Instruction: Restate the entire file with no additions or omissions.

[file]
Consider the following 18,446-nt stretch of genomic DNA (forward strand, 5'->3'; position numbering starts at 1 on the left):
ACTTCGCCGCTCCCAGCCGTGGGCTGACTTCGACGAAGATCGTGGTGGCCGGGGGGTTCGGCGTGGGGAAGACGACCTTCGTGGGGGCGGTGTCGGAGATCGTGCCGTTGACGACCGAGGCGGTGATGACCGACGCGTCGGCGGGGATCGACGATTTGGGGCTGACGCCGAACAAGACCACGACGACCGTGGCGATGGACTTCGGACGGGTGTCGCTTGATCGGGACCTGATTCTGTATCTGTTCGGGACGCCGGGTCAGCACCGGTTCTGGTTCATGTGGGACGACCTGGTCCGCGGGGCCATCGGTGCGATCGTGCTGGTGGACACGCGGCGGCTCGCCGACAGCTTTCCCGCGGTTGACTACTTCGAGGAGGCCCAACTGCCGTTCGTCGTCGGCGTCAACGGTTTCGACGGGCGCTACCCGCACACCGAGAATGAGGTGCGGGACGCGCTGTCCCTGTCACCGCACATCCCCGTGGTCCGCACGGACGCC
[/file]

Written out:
Consider the following 18,446-nt stretch of genomic DNA (forward strand, 5'->3'; position numbering starts at 1 on the left):
ACTTCGCCGCTCCCAGCCGTGGGCTGACTTCGACGAAGATCGTGGTGGCCGGGGGGTTCGGCGTGGGGAAGACGACCTTCGTGGGGGCGGTGTCGGAGATCGTGCCGTTGACGACCGAGGCGGTGATGACCGACGCGTCGGCGGGGATCGACGATTTGGGGCTGACGCCGAACAAGACCACGACGACCGTGGCGATGGACTTCGGACGGGTGTCGCTTGATCGGGACCTGATTCTGTATCTGTTCGGGACGCCGGGTCAGCACCGGTTCTGGTTCATGTGGGACGACCTGGTCCGCGGGGCCATCGGTGCGATCGTGCTGGTGGACACGCGGCGGCTCGCCGACAGCTTTCCCGCGGTTGACTACTTCGAGGAGGCCCAACTGCCGTTCGTCGTCGGCGTCAACGGTTTCGACGGGCGCTACCCGCACACCGAGAATGAGGTGCGGGACGCGCTGTCCCTGTCACCGCACATCCCCGTGGTCCGCACGGACGCC